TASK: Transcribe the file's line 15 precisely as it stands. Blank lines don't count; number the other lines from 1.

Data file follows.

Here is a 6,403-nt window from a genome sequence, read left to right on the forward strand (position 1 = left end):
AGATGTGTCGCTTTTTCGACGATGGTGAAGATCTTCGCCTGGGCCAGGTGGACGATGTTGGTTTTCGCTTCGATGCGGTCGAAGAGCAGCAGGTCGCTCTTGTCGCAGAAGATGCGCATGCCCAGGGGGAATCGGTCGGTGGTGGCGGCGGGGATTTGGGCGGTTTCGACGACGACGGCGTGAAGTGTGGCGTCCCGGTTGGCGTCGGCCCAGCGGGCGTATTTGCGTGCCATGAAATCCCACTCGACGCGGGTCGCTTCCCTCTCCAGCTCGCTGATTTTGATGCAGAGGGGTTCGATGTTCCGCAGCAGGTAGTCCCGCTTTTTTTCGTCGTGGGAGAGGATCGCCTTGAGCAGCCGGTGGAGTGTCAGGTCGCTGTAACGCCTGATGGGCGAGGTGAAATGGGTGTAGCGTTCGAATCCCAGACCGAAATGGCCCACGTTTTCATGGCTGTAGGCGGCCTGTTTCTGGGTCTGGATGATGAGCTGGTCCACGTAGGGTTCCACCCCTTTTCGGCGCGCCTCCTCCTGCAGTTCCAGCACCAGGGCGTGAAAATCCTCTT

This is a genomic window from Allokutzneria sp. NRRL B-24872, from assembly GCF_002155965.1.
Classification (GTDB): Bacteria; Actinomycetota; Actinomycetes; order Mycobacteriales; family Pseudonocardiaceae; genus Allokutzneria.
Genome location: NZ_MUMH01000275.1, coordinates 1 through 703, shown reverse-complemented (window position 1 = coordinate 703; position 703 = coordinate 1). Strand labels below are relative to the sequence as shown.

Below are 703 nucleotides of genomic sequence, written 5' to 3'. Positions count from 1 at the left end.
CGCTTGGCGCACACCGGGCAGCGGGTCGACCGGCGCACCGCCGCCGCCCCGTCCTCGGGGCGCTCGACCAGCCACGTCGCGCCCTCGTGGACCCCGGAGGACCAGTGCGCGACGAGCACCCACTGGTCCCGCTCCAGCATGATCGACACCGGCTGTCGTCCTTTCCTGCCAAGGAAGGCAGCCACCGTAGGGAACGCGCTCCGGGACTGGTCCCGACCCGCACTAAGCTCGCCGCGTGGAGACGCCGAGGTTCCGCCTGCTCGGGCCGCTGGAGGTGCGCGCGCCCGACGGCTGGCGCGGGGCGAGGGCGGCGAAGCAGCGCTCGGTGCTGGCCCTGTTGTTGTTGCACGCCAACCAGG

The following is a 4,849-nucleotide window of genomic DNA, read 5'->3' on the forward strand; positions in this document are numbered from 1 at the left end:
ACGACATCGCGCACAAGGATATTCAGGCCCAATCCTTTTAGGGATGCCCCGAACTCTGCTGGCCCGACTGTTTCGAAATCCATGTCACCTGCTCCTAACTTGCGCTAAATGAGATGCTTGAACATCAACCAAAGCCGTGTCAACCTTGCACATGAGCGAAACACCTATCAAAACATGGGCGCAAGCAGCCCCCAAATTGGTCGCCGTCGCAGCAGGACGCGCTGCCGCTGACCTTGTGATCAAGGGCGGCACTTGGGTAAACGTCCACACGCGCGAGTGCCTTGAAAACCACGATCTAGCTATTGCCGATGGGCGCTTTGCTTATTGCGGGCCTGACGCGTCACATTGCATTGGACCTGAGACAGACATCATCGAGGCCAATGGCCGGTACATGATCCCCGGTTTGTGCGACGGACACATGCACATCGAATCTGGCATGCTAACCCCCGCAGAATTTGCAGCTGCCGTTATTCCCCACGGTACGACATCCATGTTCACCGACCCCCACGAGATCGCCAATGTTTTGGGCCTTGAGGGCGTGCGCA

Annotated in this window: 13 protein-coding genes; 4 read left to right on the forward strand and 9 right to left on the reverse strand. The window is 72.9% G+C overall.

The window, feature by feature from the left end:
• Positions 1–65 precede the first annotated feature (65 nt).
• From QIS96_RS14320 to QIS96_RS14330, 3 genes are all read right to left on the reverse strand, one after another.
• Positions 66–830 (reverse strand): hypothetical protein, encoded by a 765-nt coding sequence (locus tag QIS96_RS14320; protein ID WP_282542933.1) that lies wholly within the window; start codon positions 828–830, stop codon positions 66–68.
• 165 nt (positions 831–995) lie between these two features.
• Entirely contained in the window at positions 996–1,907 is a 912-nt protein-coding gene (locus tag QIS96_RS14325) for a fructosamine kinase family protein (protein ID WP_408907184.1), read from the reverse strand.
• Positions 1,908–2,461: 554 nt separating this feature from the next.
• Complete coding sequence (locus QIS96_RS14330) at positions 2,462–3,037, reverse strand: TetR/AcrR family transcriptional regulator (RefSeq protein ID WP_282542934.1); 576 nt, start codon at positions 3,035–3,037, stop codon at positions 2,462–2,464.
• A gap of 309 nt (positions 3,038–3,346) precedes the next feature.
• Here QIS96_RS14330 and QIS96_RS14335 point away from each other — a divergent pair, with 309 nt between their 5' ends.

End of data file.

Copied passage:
• 165 nt (positions 831–995) lie between these two features.